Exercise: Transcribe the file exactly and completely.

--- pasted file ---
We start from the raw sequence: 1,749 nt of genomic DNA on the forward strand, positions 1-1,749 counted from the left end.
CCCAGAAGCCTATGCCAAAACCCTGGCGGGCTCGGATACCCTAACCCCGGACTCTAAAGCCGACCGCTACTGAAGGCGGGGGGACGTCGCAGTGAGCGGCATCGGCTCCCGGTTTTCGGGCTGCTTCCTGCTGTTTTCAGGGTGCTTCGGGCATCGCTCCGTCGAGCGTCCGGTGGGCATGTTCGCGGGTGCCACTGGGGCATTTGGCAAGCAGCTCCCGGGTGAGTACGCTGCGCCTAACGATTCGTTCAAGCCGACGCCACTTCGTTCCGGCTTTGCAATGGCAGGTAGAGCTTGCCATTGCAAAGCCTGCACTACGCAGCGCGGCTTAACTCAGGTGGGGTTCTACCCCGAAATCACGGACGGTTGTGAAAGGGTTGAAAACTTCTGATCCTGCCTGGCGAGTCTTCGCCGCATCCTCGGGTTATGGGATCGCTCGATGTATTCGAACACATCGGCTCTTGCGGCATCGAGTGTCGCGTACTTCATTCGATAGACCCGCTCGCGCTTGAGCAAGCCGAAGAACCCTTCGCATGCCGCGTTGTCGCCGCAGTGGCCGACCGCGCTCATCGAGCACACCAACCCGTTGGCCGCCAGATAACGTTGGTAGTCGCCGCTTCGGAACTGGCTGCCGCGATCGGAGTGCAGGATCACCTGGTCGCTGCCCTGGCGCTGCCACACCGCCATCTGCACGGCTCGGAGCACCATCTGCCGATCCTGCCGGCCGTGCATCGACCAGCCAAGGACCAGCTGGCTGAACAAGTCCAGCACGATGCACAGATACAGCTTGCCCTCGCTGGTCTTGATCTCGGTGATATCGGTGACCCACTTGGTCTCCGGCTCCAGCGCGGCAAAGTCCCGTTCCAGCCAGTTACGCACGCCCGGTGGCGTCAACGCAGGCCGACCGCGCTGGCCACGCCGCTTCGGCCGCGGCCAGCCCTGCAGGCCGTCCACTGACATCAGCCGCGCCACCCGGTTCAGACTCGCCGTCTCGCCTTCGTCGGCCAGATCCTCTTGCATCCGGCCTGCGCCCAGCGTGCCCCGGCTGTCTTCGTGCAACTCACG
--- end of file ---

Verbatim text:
We start from the raw sequence: 1,749 nt of genomic DNA on the forward strand, positions 1-1,749 counted from the left end.
CCCAGAAGCCTATGCCAAAACCCTGGCGGGCTCGGATACCCTAACCCCGGACTCTAAAGCCGACCGCTACTGAAGGCGGGGGGACGTCGCAGTGAGCGGCATCGGCTCCCGGTTTTCGGGCTGCTTCCTGCTGTTTTCAGGGTGCTTCGGGCATCGCTCCGTCGAGCGTCCGGTGGGCATGTTCGCGGGTGCCACTGGGGCATTTGGCAAGCAGCTCCCGGGTGAGTACGCTGCGCCTAACGATTCGTTCAAGCCGACGCCACTTCGTTCCGGCTTTGCAATGGCAGGTAGAGCTTGCCATTGCAAAGCCTGCACTACGCAGCGCGGCTTAACTCAGGTGGGGTTCTACCCCGAAATCACGGACGGTTGTGAAAGGGTTGAAAACTTCTGATCCTGCCTGGCGAGTCTTCGCCGCATCCTCGGGTTATGGGATCGCTCGATGTATTCGAACACATCGGCTCTTGCGGCATCGAGTGTCGCGTACTTCATTCGATAGACCCGCTCGCGCTTGAGCAAGCCGAAGAACCCTTCGCATGCCGCGTTGTCGCCGCAGTGGCCGACCGCGCTCATCGAGCACACCAACCCGTTGGCCGCCAGATAACGTTGGTAGTCGCCGCTTCGGAACTGGCTGCCGCGATCGGAGTGCAGGATCACCTGGTCGCTGCCCTGGCGCTGCCACACCGCCATCTGCACGGCTCGGAGCACCATCTGCCGATCCTGCCGGCCGTGCATCGACCAGCCAAGGACCAGCTGGCTGAACAAGTCCAGCACGATGCACAGATACAGCTTGCCCTCGCTGGTCTTGATCTCGGTGATATCGGTGACCCACTTGGTCTCCGGCTCCAGCGCGGCAAAGTCCCGTTCCAGCCAGTTACGCACGCCCGGTGGCGTCAACGCAGGCCGACCGCGCTGGCCACGCCGCTTCGGCCGCGGCCAGCCCTGCAGGCCGTCCACTGACATCAGCCGCGCCACCCGGTTCAGACTCGCCGTCTCGCCTTCGTCGGCCAGATCCTCTTGCATCCGGCCTGCGCCCAGCGTGCCCCGGCTGTCTTCGTGCAACTCACG